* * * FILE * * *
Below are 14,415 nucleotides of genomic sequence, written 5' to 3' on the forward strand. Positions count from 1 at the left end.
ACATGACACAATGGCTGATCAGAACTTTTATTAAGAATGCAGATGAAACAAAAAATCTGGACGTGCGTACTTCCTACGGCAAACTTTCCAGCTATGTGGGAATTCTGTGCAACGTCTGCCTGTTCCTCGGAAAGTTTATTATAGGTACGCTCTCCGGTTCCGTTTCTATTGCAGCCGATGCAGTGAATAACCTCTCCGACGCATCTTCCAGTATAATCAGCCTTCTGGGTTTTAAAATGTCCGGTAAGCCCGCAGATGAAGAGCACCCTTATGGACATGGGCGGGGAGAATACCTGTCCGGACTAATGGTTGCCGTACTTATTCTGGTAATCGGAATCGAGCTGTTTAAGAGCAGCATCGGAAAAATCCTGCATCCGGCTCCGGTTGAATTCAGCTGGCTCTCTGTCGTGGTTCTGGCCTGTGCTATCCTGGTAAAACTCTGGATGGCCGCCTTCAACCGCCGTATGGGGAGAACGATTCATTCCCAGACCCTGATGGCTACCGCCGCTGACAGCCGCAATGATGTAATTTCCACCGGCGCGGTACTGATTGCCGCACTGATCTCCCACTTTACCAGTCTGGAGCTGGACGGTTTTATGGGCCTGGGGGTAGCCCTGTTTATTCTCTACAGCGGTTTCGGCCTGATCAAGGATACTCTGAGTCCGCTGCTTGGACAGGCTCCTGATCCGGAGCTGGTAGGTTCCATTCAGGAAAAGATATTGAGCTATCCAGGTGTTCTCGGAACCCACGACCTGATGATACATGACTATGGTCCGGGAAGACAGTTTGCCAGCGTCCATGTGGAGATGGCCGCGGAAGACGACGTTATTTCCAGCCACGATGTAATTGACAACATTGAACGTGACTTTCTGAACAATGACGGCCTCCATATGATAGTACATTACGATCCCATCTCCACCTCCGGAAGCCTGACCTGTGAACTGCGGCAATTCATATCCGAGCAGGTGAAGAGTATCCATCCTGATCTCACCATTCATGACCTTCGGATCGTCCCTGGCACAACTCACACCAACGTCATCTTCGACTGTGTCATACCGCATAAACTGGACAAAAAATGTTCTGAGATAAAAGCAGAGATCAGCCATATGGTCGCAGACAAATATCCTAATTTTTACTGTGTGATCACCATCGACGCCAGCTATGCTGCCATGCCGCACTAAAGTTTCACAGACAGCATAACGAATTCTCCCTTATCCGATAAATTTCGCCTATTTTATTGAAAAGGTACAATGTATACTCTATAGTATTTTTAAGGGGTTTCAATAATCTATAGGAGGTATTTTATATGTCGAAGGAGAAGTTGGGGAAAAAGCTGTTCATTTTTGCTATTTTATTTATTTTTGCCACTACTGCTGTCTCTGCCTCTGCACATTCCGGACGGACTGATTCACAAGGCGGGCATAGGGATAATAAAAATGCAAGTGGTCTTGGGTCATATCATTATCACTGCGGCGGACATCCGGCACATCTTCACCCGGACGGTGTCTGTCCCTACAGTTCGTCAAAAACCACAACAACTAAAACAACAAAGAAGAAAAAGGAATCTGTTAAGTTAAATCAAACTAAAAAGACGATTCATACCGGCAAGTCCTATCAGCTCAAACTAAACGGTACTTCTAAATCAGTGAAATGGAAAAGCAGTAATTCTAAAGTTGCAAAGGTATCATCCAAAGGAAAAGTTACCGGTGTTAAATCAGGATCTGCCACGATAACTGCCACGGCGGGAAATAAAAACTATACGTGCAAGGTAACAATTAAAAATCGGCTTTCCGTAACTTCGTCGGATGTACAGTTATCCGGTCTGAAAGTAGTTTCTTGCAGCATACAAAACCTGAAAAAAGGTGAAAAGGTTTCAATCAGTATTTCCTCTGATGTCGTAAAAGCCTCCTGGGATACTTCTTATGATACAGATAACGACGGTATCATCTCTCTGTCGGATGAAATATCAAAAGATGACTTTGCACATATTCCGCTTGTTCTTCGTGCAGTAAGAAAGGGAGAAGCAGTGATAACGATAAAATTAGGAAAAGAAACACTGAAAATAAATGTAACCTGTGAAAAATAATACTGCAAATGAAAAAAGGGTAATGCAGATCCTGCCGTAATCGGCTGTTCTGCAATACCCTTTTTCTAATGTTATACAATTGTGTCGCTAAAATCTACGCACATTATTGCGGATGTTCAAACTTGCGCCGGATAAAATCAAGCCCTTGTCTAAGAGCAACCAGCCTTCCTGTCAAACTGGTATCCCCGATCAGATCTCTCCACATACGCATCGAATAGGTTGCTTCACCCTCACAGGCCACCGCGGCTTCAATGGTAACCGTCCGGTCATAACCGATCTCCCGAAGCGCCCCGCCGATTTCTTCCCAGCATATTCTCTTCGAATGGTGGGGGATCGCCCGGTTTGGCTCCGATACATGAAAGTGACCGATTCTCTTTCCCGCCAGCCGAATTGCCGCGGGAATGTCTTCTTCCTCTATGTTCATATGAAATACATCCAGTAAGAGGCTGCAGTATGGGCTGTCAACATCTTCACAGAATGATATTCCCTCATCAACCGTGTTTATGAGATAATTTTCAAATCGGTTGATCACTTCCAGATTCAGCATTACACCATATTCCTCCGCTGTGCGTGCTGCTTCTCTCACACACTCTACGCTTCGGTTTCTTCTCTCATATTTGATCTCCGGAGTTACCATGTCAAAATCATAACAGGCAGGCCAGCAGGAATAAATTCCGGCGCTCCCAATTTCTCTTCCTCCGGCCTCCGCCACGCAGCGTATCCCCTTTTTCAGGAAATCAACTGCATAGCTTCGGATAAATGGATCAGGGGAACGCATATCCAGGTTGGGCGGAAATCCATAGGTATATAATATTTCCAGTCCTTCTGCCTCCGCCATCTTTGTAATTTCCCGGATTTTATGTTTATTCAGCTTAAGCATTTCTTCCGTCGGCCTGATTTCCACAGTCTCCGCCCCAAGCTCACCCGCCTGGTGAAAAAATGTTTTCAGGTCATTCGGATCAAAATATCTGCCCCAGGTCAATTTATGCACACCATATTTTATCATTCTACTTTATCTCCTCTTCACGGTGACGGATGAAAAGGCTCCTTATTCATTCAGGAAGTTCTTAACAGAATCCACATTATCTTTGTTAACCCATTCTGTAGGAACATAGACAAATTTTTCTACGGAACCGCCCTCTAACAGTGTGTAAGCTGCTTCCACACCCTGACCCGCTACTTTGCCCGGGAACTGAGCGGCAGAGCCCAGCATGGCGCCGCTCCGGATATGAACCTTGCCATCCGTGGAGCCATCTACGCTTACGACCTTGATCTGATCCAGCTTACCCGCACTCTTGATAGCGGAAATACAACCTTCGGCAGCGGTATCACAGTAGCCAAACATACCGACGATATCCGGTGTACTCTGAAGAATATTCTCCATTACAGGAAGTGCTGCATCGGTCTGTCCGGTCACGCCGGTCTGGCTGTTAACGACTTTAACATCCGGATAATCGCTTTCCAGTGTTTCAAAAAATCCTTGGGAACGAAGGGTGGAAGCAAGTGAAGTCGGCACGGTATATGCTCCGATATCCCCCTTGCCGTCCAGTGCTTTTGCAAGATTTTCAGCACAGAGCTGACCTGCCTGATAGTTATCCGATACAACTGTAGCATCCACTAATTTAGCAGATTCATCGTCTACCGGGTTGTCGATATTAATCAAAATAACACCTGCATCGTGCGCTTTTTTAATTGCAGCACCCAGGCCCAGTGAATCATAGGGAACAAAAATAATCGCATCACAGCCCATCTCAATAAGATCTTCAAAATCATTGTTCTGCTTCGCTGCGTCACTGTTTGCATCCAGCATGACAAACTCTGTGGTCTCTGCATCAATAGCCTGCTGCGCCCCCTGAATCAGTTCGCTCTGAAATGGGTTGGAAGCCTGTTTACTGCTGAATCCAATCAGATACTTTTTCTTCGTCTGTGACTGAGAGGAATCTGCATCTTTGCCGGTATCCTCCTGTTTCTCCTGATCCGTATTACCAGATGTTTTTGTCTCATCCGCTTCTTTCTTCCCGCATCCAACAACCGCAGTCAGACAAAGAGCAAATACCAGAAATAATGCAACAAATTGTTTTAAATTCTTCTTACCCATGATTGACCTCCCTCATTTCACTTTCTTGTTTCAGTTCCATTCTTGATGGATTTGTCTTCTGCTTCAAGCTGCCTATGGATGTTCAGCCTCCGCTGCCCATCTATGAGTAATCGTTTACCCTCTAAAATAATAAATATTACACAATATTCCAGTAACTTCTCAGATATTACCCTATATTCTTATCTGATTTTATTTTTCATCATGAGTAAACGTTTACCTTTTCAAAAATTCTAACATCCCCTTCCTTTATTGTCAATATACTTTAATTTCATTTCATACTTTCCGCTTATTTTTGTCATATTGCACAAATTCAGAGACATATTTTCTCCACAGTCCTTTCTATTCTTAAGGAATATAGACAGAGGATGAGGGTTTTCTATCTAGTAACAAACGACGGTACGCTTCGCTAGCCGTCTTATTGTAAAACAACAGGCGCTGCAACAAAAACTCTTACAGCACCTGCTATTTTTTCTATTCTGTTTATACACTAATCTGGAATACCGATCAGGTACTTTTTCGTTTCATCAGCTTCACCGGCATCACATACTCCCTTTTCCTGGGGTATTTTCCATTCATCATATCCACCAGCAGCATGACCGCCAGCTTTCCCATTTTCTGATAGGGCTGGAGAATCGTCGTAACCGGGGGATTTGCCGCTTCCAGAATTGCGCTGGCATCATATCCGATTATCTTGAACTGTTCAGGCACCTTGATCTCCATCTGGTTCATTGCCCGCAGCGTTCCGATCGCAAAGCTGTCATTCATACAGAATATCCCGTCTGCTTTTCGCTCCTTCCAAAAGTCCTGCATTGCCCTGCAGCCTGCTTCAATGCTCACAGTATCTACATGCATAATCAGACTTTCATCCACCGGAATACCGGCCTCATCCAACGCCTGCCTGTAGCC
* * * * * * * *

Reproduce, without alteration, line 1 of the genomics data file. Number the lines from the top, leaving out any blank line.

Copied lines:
Below are 14,415 nucleotides of genomic sequence, written 5' to 3' on the forward strand. Positions count from 1 at the left end.